Savoring Spring in Texas, Pollen and All

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We’re at the peak of azalea season in our neighborhood, which is ablaze in riotous blooms and covered in pollen. It lays a yellow-green carpet on cars, driveways, houses, etc. Past experience has taught me to tamper my obsessive-compulsive instinct to haul out the pressure washer and wash the pollen away — only to discover a fresh coat by the next morning. This time, I will wait until I am certain the trees are finished leafing out, no longer dropping pine peanuts, oak clusters, sweetgum balls and yellow powder before I begin an amphibious assault.

The pollen is a small price to pay for the beauty of a Texas spring. Walking in our neighborhood right now is like meandering through the midst of a giant garden. Most of the homes here were built in the 1980s and 1990s, so the landscaping has matured, some azalea shrubs 15 feet high. I feel blessed every morning to be able to walk here.


I drove to Austin last weekend to deliver copies of my latest book (Yours Faithfully, J.A.: The Life and Writings of H.B. Fox, the Circleville Philosopher — available at garyborders.com or on Amazon) to Book People, the venerable Austin bookstore that is a must-stop for me on any trip to River City. And to deliver copies to the daughter of my biographical subject, so she could kindly sell them for me.

Yellow wildflowers dominated the pastures along the route as I got on Hwy. 31, west of Tyler. The pastures are green, and the cows appear content. Bluebonnets began appearing along the highway just past Hubbard, small patches along the shoulder and in the median. Bluebonnets increased in number the closer I got to Waco. Once I turned south on I-35, the shoulders and medians were carpeted in our state flower. Being Easter weekend, it seemed more folks than usual were parked along the access roads. Parents photographed children dressed in their finery amidst a carpet of bluebonnets.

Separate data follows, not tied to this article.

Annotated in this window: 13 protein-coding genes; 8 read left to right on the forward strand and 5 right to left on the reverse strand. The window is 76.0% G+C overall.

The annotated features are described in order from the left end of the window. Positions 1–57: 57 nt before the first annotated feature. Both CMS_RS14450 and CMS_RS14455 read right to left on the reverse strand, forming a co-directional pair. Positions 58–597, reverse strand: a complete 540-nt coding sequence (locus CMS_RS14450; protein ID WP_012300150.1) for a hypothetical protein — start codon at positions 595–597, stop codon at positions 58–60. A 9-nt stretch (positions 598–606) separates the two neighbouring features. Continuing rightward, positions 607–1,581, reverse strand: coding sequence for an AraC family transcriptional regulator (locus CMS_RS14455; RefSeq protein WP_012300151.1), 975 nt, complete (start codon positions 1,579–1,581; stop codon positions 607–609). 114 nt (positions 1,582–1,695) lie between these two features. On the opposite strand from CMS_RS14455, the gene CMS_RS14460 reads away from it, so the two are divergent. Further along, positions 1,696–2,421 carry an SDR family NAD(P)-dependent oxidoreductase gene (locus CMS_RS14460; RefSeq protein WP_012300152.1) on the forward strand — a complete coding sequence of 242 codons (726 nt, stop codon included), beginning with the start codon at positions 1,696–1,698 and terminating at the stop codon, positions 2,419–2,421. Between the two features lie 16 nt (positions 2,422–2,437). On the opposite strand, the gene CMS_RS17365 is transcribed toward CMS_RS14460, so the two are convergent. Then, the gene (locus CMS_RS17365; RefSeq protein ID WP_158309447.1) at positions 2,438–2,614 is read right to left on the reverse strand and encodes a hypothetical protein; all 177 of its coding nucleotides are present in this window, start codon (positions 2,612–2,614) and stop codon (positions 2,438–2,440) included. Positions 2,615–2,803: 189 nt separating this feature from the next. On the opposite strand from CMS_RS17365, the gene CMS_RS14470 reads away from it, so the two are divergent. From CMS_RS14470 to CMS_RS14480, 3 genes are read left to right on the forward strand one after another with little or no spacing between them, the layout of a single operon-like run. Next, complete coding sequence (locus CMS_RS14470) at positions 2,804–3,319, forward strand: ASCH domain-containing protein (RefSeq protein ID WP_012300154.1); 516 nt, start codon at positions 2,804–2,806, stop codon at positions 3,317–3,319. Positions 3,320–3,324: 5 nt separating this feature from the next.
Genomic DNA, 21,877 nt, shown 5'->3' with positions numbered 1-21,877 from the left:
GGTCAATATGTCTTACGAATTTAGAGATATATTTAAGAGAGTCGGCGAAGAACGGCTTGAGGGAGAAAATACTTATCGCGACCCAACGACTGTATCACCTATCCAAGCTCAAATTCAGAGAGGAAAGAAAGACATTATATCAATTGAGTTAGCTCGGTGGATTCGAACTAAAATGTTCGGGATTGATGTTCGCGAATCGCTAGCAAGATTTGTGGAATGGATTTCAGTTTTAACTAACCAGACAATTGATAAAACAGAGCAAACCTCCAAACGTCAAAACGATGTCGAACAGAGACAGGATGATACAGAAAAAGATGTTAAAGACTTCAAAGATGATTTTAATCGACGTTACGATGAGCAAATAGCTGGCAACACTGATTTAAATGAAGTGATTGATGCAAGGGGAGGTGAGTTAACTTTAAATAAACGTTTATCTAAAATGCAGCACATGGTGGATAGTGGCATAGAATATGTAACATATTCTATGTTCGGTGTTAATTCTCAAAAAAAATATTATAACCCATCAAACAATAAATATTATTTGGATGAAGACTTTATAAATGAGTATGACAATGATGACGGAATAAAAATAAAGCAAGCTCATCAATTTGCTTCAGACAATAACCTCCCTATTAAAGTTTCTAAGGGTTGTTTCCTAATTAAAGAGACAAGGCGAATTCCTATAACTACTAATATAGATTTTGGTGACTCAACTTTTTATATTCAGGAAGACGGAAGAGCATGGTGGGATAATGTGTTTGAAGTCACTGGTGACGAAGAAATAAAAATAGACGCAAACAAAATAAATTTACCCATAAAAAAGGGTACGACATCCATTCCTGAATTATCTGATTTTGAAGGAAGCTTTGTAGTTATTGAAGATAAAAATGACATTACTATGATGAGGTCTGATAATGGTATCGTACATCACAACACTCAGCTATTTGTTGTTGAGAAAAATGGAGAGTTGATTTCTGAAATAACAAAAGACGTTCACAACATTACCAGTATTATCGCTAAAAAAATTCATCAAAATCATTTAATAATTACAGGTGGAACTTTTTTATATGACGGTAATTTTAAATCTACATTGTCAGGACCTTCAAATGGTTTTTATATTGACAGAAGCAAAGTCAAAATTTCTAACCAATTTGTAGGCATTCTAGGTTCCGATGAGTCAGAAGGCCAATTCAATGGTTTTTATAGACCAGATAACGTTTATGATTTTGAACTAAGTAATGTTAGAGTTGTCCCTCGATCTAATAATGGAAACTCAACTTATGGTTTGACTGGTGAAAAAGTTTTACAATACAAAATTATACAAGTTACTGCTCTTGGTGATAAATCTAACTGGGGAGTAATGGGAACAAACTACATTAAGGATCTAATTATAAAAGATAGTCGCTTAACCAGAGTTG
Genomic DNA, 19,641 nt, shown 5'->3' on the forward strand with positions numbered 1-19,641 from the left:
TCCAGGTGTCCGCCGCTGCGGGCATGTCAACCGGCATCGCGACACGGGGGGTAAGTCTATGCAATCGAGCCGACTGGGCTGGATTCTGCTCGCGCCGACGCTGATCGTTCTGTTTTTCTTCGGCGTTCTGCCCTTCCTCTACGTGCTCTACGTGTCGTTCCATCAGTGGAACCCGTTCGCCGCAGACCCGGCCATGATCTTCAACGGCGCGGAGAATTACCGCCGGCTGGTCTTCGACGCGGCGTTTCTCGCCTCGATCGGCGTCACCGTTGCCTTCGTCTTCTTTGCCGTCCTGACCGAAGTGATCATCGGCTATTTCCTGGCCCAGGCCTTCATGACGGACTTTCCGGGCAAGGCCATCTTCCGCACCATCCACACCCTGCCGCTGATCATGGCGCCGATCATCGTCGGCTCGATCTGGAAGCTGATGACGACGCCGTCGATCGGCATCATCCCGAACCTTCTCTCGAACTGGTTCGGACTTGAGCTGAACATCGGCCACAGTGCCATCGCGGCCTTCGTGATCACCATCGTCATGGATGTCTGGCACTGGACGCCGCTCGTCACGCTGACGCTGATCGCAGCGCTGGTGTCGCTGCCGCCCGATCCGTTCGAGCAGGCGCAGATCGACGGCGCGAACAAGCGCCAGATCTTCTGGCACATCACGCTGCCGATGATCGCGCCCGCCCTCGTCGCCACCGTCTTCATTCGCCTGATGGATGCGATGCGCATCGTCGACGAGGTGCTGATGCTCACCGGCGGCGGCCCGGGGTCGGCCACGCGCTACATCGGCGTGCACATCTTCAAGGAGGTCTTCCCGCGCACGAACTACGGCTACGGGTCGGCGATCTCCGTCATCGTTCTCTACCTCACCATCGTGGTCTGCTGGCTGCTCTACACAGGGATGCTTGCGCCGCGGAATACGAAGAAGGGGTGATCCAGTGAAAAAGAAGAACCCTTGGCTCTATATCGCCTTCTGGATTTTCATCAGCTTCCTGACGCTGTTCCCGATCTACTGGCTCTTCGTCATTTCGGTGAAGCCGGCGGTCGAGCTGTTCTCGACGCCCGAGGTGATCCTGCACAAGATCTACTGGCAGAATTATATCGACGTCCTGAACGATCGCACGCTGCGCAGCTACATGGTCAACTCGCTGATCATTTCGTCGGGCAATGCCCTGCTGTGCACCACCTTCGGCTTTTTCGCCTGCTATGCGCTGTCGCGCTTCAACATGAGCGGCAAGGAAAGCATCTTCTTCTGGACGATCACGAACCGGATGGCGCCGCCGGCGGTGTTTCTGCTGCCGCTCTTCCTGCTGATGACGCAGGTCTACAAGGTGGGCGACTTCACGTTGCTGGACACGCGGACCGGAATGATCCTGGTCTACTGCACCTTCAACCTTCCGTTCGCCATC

According to the Lady Bird Johnson Wildflower Center in Austin, the bluebonnet season this year will be “perfectly average.” A Houston Chronicle story quoted the director as saying Texas will see “bumper crops” of phlox and pink evening primroses, however. I saw plenty of primroses along the highway but had to Google phlox to figure out what it was. My botanical knowledge is fairly limited.


           As always while in Austin, I walked the Lady Bird Lake trail early Saturday morning, feet crunching on gravel a welcomed, familiar sound. A steady breeze blew off the lake, rustling the trees. Rowing crews glided down the lake at the direction of a fellow standing in the bow with a megaphone. Dogs were everywhere, especially in the leash-free zone, near the statue of Stevie Ray Vaughn. They chased after Frisbees hurled by their owners. This trail is one of my favorite places in the world. I hope to keep walking here for many years to come, although it is highly doubtful I will ever live in Austin again. The city has gotten too big and rich for us, the traffic ridiculous. But I love to visit and soak up Austin’s energy and vibe for a few days every few months.


            I delivered a box of books to Circleville after leaving Austin. Circleville consists of a couple stores and a sign marking its existence. H.B. Fox used to joke that Circleville was a “state of mind.” The humorist and subject of my biography created the imaginary Circleville Chamber of Commerce in the back of the famed Circleville Store, nole operating as a roadhouse. Its owner quickly agreed to sell copies of the book.

After leaving the Fox homeplace, on which his adult children still live, I stopped at an old cemetery I had never noticed before, on the side of the road. Usually the Johnson grass overwhelms the tombstones but someone had mowed some of the grass, leaving the bluebonnets, lilies and those yellow wildflowers whose name I don’t know. I stopped and took some photos. The gravestones, perhaps a dozen, dated back to the 1870s.

I headed back home on I-35, having abandoned my vow to forever avoid this highway. I’m not one to hold a grudge, and that route has better rest stops and more bluebonnets. I am savoring every moment of spring, knowing that a Texas summer is just around the corner.

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